Tuesday, August 16, 2011
USS Lake Champlain (CV-39, CVA-39, CVS-39)
Figure 1: USS Lake Champlain (CV-39) underway at sea on 23 June 1945, less than three weeks after she went into commission. Official US Navy Photograph, now in the collections of the National Archives. Click on photograph for larger image.
Figure 2: USS Lake Champlain (CVA-39) at anchor in Aden harbor, 18 May 1953, while she was enroute to take part in the Korean War. Among the planes on her flight deck are a few Douglas F3D "Skyknight" all-weather fighters, parked just in front of the carrier's island. Courtesy of the Naval Historical Foundation. US Naval Historical Center Photograph. Click on photograph for larger image.
Figure 3: USS Lake Champlain (CVS-39) catapults a pair of F2H-2 "Banshee" jet fighters for her first Korean War strikes, 15 June 1953. Official US Navy Photograph, from the collections of the Naval Historical Center. Click on photograph for larger image.
Figure 4: "A flight of (F2H-2) Banshees streaks over the USS Lake Champlain (CVA-39) in a photo taken by an accompanying destroyer of Task Force 77. The Essex class carrier, recently arrived in the Far East, is in her first tour of Korean duty." Quoted from original caption released with this photograph by Commander Naval Forces Far East, under the date of 18 July 1953. Official US Navy Photograph, from the collections of the Naval Historical Center. Click on photograph for lager image.
Figure 5: USS Lake Champlain (CVA-39) and USS Purdy (DD-734) refueling at sea from USS Neosho (AO-143) in the Mediterranean, 20 October 1955. Official US Navy Photograph, now in the collections of the National Archives. Click on photograph for larger image.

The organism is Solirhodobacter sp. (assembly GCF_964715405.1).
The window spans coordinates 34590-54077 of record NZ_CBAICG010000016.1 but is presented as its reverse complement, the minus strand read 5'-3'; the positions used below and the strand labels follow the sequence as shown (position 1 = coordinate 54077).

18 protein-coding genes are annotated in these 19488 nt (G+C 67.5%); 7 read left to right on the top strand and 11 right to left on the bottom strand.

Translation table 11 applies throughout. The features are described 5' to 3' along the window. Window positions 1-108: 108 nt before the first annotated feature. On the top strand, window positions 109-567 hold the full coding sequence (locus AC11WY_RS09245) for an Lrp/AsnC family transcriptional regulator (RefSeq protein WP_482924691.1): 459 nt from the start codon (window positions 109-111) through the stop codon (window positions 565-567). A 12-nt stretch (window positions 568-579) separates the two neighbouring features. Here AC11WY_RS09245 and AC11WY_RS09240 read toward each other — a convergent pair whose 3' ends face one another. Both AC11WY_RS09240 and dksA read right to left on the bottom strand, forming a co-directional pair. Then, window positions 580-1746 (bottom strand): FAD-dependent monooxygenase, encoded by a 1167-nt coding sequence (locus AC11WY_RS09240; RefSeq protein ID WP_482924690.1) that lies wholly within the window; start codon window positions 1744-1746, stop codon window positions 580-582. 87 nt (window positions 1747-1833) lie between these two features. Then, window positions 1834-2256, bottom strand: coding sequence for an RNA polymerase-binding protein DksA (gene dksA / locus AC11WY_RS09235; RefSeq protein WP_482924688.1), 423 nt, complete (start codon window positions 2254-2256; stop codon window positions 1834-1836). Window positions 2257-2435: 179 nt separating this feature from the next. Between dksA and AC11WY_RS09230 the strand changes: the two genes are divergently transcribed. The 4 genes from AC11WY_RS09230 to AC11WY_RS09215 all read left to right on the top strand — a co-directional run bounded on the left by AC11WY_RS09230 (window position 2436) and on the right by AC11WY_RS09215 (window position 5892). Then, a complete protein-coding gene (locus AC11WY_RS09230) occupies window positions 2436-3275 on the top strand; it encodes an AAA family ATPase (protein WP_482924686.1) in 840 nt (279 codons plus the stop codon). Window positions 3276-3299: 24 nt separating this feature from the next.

Figure 6: USS Lake Champlain (CVA-39) anchored at Cannes, France, on 17 June 1957, during her final deployment as an attack aircraft carrier. Among the planes on her flight deck are three large AJ "Savage" attack aircraft. Photographed by PH2 J.R. Sholar. Official US Navy Photograph, from the collections of the Naval Historical Center. Click on photograph for larger image.
Figure 7: USS Lake Champlain (CVS-39) underway at sea. The original print bears the rubber stamp date 1 July 1960. Official US Navy Photograph, from the collections of the Naval Historical Center. Click on photograph for larger image.
Figure 8: USS Lake Champlain (CVS-39) underway while conducting anti-submarine exercises in the western Atlantic, circa early 1965. The original print was received by "All Hands" magazine on 23 April 1965. Note flight deck markings on this ship, the last axial-deck fixed-wing aircraft carrier in U.S. Navy service. Official US Navy Photograph, from the collections of the Naval Historical Center. Click on photograph for larger image.
Figure 9: USS Lake Champlain (CVS-39) anchored at St. Thomas, Virgin Islands, while making a liberty call after exhaustive anti-submarine warfare exercises in the Caribbean. Presence of Sikorsky HSS/SH-34 helicopters on her flight deck indicates that the photo was taken during the early 1960s. The original print was received by "All Hands" magazine on 23 April 1965. Official US Navy Photograph, from the collections of the Naval Historical Center. Click on photograph for larger image.
Figure 10: Gemini Titan 2 Suborbital Test, 19 January 1965. "U.S.S. Lake Champlain -- Navy frogmen place the floatation collar around the Gemini Titan 2 spacecraft. The National Aeronautics and Space Administration launched the spacecraft from Cape Kennedy, Jan. 19, 1965 at 9:03 and it was recovered by the recovery forces aboard the U.S.S. Lake Champlain some 2100 miles downrange at 10:45 a.m. Flight time was 19:03 minutes. Actual landing was 16 miles short of the programmed landing area." Quoted from the original caption released by NASA with this photograph. Lake Champlain (CVS-39) is in the background. One of her SH-3 helicopters is hovering over the spacecraft. National Aeronautics and Space Administration Photograph, from the collections of the Naval Historical Center. Click on photograph for larger image.